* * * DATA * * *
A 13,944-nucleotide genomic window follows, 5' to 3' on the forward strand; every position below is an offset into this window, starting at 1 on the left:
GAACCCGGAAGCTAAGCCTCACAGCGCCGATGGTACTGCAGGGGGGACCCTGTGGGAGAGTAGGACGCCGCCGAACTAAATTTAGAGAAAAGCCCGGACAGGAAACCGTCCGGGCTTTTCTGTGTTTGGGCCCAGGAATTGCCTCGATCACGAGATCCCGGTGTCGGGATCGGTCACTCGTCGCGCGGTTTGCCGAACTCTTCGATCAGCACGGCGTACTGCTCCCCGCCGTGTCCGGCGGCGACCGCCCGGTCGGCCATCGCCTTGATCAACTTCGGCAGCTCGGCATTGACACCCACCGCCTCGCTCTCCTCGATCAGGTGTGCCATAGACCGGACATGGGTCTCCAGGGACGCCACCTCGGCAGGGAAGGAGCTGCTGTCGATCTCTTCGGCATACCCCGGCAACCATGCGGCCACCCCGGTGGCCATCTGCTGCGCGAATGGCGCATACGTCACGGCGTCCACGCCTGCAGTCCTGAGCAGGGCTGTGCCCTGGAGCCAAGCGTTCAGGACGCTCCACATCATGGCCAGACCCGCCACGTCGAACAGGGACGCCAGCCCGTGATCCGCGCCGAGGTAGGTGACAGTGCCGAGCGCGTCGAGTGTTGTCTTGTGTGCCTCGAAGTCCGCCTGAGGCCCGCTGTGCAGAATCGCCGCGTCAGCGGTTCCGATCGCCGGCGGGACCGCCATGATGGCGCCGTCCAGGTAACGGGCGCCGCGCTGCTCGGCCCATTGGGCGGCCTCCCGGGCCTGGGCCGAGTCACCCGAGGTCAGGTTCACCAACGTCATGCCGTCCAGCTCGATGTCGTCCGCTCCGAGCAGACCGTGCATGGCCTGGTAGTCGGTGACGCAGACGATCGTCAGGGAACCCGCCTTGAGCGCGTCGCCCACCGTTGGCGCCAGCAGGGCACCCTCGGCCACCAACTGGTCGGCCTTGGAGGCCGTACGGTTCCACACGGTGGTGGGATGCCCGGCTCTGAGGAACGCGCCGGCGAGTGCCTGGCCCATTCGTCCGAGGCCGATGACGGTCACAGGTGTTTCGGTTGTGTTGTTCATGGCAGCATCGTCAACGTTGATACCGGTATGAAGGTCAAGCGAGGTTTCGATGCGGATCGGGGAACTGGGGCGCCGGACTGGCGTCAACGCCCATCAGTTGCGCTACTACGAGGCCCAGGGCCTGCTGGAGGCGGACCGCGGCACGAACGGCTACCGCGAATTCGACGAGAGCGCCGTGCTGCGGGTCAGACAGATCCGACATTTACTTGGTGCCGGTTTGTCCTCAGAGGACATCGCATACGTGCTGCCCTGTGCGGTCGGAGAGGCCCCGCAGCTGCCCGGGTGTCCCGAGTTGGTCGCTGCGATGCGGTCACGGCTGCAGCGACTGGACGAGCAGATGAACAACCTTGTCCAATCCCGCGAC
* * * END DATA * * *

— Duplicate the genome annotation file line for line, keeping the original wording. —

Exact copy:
A 13,944-nucleotide genomic window follows, 5' to 3' on the forward strand; every position below is an offset into this window, starting at 1 on the left:
GAACCCGGAAGCTAAGCCTCACAGCGCCGATGGTACTGCAGGGGGGACCCTGTGGGAGAGTAGGACGCCGCCGAACTAAATTTAGAGAAAAGCCCGGACAGGAAACCGTCCGGGCTTTTCTGTGTTTGGGCCCAGGAATTGCCTCGATCACGAGATCCCGGTGTCGGGATCGGTCACTCGTCGCGCGGTTTGCCGAACTCTTCGATCAGCACGGCGTACTGCTCCCCGCCGTGTCCGGCGGCGACCGCCCGGTCGGCCATCGCCTTGATCAACTTCGGCAGCTCGGCATTGACACCCACCGCCTCGCTCTCCTCGATCAGGTGTGCCATAGACCGGACATGGGTCTCCAGGGACGCCACCTCGGCAGGGAAGGAGCTGCTGTCGATCTCTTCGGCATACCCCGGCAACCATGCGGCCACCCCGGTGGCCATCTGCTGCGCGAATGGCGCATACGTCACGGCGTCCACGCCTGCAGTCCTGAGCAGGGCTGTGCCCTGGAGCCAAGCGTTCAGGACGCTCCACATCATGGCCAGACCCGCCACGTCGAACAGGGACGCCAGCCCGTGATCCGCGCCGAGGTAGGTGACAGTGCCGAGCGCGTCGAGTGTTGTCTTGTGTGCCTCGAAGTCCGCCTGAGGCCCGCTGTGCAGAATCGCCGCGTCAGCGGTTCCGATCGCCGGCGGGACCGCCATGATGGCGCCGTCCAGGTAACGGGCGCCGCGCTGCTCGGCCCATTGGGCGGCCTCCCGGGCCTGGGCCGAGTCACCCGAGGTCAGGTTCACCAACGTCATGCCGTCCAGCTCGATGTCGTCCGCTCCGAGCAGACCGTGCATGGCCTGGTAGTCGGTGACGCAGACGATCGTCAGGGAACCCGCCTTGAGCGCGTCGCCCACCGTTGGCGCCAGCAGGGCACCCTCGGCCACCAACTGGTCGGCCTTGGAGGCCGTACGGTTCCACACGGTGGTGGGATGCCCGGCTCTGAGGAACGCGCCGGCGAGTGCCTGGCCCATTCGTCCGAGGCCGATGACGGTCACAGGTGTTTCGGTTGTGTTGTTCATGGCAGCATCGTCAACGTTGATACCGGTATGAAGGTCAAGCGAGGTTTCGATGCGGATCGGGGAACTGGGGCGCCGGACTGGCGTCAACGCCCATCAGTTGCGCTACTACGAGGCCCAGGGCCTGCTGGAGGCGGACCGCGGCACGAACGGCTACCGCGAATTCGACGAGAGCGCCGTGCTGCGGGTCAGACAGATCCGACATTTACTTGGTGCCGGTTTGTCCTCAGAGGACATCGCATACGTGCTGCCCTGTGCGGTCGGAGAGGCCCCGCAGCTGCCCGGGTGTCCCGAGTTGGTCGCTGCGATGCGGTCACGGCTGCAGCGACTGGACGAGCAGATGAACAACCTTGTCCAATCCCGCGAC